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More and more people with diabetes are using insulin pumps instead of daily shots to manage their disease. The pumps give them more freedom to eat, sleep, and exercise when they want. A pump can be an important tool in preventing problems like very low blood sugar.
But using an insulin pump takes some getting used to. The more you learn about your pump and how to live with it, the happier you will be.
Some people say choosing which pump to use is actually harder than deciding to switch to a pump in the first place. There are a number of insulin pump companies, and each pump is slightly different.
Ask members of your diabetes team which pumps they recommend. If you have insurance, find out which pump brands are covered. Then ask those companies to send you information. Insulin pump companies also have websites where you can get all kinds of information. Your diabetes educator likely will have a variety of pumps that you can look at.
Because improvements in insulin pumps are happening so fast, your local hospital may have open houses a few times a year so that pump makers can show their products and tell you how they work.
Ask the company to send a sales representative to your home. That way you can see each pump you are considering, see how easy it is to program the pump, and learn how to give yourself a bolus (extra insulin).
You should be able to try out the pump with saline solution. That way you can really see how it works and feels.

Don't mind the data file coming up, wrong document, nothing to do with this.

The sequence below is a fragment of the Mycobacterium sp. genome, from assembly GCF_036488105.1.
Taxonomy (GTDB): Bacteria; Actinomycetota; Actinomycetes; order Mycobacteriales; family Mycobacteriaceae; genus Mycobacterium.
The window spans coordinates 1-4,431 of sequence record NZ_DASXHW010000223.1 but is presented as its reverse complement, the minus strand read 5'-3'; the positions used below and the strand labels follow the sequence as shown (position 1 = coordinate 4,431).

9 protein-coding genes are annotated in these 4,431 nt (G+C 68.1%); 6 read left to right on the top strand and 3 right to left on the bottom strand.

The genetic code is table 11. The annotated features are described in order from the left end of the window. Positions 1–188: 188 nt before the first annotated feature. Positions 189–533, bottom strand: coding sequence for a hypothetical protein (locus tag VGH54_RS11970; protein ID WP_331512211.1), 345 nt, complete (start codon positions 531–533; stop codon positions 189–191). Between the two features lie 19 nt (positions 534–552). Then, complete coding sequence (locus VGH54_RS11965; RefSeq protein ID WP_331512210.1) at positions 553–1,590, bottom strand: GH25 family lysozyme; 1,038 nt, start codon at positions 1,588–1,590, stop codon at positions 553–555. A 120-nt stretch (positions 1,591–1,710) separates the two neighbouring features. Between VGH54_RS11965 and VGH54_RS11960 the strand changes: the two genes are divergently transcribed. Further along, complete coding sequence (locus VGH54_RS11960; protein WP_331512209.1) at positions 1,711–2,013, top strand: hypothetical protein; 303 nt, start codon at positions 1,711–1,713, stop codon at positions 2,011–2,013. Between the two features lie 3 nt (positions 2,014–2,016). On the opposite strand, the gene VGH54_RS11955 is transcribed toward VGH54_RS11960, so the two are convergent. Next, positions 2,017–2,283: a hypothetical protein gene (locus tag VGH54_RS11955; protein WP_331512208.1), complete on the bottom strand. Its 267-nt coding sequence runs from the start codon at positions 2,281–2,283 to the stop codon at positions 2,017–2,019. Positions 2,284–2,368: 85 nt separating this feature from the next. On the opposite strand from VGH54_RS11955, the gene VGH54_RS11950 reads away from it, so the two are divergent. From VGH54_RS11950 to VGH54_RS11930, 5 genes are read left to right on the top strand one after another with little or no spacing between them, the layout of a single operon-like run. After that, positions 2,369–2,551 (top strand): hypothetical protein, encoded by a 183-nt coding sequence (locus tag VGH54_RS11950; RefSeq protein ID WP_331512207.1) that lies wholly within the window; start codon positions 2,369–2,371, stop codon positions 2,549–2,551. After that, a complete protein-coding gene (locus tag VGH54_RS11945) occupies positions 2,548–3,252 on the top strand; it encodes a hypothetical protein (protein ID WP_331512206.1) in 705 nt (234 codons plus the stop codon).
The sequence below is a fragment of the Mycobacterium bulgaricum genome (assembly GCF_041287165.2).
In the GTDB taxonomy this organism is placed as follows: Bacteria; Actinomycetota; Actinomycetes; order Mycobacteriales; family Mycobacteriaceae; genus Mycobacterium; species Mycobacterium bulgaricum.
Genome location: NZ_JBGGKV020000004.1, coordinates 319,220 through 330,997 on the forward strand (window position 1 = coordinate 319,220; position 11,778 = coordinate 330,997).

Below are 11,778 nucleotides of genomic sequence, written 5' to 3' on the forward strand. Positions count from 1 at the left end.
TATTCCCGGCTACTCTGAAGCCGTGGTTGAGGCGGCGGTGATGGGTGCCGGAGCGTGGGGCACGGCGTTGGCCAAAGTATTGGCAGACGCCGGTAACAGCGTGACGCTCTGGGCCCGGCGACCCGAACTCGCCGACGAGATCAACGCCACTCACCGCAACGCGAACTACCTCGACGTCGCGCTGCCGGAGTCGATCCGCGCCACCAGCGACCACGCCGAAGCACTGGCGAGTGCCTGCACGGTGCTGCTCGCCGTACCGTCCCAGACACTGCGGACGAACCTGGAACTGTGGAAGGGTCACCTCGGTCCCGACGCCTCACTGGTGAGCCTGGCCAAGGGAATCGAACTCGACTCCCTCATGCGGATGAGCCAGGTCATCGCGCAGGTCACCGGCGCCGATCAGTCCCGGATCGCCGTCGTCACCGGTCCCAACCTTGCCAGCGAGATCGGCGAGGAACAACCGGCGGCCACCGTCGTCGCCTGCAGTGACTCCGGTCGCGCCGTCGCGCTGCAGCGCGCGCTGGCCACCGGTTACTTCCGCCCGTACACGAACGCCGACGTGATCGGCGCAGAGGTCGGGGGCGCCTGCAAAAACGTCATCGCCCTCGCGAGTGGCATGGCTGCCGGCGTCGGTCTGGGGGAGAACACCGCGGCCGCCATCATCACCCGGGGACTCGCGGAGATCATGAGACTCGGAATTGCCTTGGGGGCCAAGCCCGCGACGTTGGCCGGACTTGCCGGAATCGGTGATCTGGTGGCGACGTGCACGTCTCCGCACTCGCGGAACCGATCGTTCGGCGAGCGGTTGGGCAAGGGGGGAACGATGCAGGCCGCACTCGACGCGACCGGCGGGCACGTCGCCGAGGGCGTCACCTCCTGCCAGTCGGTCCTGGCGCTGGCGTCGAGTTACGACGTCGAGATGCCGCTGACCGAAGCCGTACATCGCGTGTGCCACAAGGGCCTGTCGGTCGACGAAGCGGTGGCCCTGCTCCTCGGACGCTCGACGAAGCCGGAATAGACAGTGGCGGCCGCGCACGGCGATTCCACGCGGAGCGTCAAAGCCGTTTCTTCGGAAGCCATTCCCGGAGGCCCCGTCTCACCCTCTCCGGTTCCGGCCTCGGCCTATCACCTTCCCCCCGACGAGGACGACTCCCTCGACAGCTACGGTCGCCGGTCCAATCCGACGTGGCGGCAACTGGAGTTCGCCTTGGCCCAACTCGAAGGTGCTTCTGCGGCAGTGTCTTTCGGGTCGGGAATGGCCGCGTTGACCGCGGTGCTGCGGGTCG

The infusion site is the area on your body where you have attached your infusion set.
Hooking your pump on a waistband or carrying it in your pocket may be the obvious choices, but when you don't have a waistband or a pocket, you have to come up with other ideas.
If you wear your pump on a belt or somewhere else in plain sight, you may get questions. Most people will just think you're wearing a pager, especially if your tubing is out of sight. But if the thought of having to answer questions about your diabetes bothers you, there are lots of ways to keep your pump hidden. Just make sure you can get to your pump easily when you eat or need to correct your blood sugar level.
Pump companies offer various holders that fit their pumps and allow you to carry your pump on your thigh, your calf, or your arm. Clothing makers are starting to make clothing especially for insulin pump users, with special hidden pockets.
Here are some other ideas:
Some pumps attach directly to the body and do not need tubing. A remote device controls the pump. And some pumps are disposable and do not use tubing or a remote control. A pump with no tubing is sometimes called a "pump patch."
Planning ahead can help make your travels easier. Here are some tips:
Other Works ConsultedAmerican Diabetes Association (2018). Standards of medical care in diabetes—2018. Diabetes Care, 41(Suppl 1): S1–S159. http://care.diabetesjournals.org/content/41/Supplement_1. Accessed December 8, 2017. Heinemann L, et al. (2015). Insulin pump risks and benefits: A clinical appraisal of pump safety standards, adverse event reporting, and research needs—A joint statement of the European Association for the Study of Diabetes and the American Diabetes Association Diabetes Technology Working Group. Diabetes Care, published online March 16, 2015. DOI: 10.2337/dc15-0168. Accessed March 20, 2015.
ByHealthwise StaffPrimary Medical ReviewerE. Gregory Thompson, MD - Internal MedicineKathleen Romito, MD - Family MedicineAdam Husney, MD - Family MedicineSpecialist Medical ReviewerDavid C.W. Lau, MD, PhD, FRCPC - EndocrinologyRhonda O'Brien, MS, RD, CDE - Certified Diabetes Educator
Current as ofFebruary 26, 2018
Current as of: February 26, 2018
Author: Healthwise Staff
Medical Review: E. Gregory Thompson, MD - Internal Medicine & Kathleen Romito, MD - Family Medicine & Adam Husney, MD - Family Medicine & David C.W. Lau, MD, PhD, FRCPC - Endocrinology & Rhonda O'Brien, MS, RD, CDE - Certified Diabetes Educator
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